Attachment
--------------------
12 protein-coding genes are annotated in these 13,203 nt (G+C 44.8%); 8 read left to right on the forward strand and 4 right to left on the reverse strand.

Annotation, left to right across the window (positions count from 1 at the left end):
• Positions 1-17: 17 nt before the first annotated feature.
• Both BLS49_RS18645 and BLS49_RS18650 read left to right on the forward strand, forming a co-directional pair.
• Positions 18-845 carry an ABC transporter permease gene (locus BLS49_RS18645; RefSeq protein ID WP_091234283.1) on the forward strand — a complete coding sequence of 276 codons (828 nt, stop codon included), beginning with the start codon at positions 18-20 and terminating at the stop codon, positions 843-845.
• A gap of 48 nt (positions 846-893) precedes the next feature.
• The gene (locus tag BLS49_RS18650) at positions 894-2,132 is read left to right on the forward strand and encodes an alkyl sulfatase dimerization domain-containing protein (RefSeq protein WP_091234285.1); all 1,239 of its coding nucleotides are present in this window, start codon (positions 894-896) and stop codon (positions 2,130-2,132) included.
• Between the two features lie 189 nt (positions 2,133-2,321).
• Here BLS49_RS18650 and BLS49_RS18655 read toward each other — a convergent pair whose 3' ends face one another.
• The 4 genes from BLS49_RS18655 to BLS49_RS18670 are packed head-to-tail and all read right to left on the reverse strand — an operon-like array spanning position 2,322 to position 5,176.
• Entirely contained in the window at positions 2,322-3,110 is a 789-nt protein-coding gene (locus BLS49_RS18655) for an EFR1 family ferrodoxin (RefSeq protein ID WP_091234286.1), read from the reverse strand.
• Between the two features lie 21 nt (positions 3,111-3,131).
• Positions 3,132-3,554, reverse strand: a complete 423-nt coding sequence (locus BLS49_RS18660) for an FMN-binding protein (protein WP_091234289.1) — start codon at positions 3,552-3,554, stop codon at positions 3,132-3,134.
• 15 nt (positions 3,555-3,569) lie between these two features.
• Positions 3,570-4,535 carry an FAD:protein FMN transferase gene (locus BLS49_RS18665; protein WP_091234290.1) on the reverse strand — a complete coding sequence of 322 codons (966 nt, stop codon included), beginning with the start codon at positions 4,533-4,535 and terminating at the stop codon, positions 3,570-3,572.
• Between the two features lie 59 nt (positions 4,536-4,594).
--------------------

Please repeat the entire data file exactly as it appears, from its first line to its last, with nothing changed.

12 protein-coding genes are annotated in these 13,203 nt (G+C 44.8%); 8 read left to right on the forward strand and 4 right to left on the reverse strand.

Annotation, left to right across the window (positions count from 1 at the left end):
• Positions 1-17: 17 nt before the first annotated feature.
• Both BLS49_RS18645 and BLS49_RS18650 read left to right on the forward strand, forming a co-directional pair.
• Positions 18-845 carry an ABC transporter permease gene (locus BLS49_RS18645; RefSeq protein ID WP_091234283.1) on the forward strand — a complete coding sequence of 276 codons (828 nt, stop codon included), beginning with the start codon at positions 18-20 and terminating at the stop codon, positions 843-845.
• A gap of 48 nt (positions 846-893) precedes the next feature.
• The gene (locus tag BLS49_RS18650) at positions 894-2,132 is read left to right on the forward strand and encodes an alkyl sulfatase dimerization domain-containing protein (RefSeq protein WP_091234285.1); all 1,239 of its coding nucleotides are present in this window, start codon (positions 894-896) and stop codon (positions 2,130-2,132) included.
• Between the two features lie 189 nt (positions 2,133-2,321).
• Here BLS49_RS18650 and BLS49_RS18655 read toward each other — a convergent pair whose 3' ends face one another.
• The 4 genes from BLS49_RS18655 to BLS49_RS18670 are packed head-to-tail and all read right to left on the reverse strand — an operon-like array spanning position 2,322 to position 5,176.
• Entirely contained in the window at positions 2,322-3,110 is a 789-nt protein-coding gene (locus BLS49_RS18655) for an EFR1 family ferrodoxin (RefSeq protein ID WP_091234286.1), read from the reverse strand.
• Between the two features lie 21 nt (positions 3,111-3,131).
• Positions 3,132-3,554, reverse strand: a complete 423-nt coding sequence (locus BLS49_RS18660) for an FMN-binding protein (protein WP_091234289.1) — start codon at positions 3,552-3,554, stop codon at positions 3,132-3,134.
• 15 nt (positions 3,555-3,569) lie between these two features.
• Positions 3,570-4,535 carry an FAD:protein FMN transferase gene (locus BLS49_RS18665; protein WP_091234290.1) on the reverse strand — a complete coding sequence of 322 codons (966 nt, stop codon included), beginning with the start codon at positions 4,533-4,535 and terminating at the stop codon, positions 3,570-3,572.
• Between the two features lie 59 nt (positions 4,536-4,594).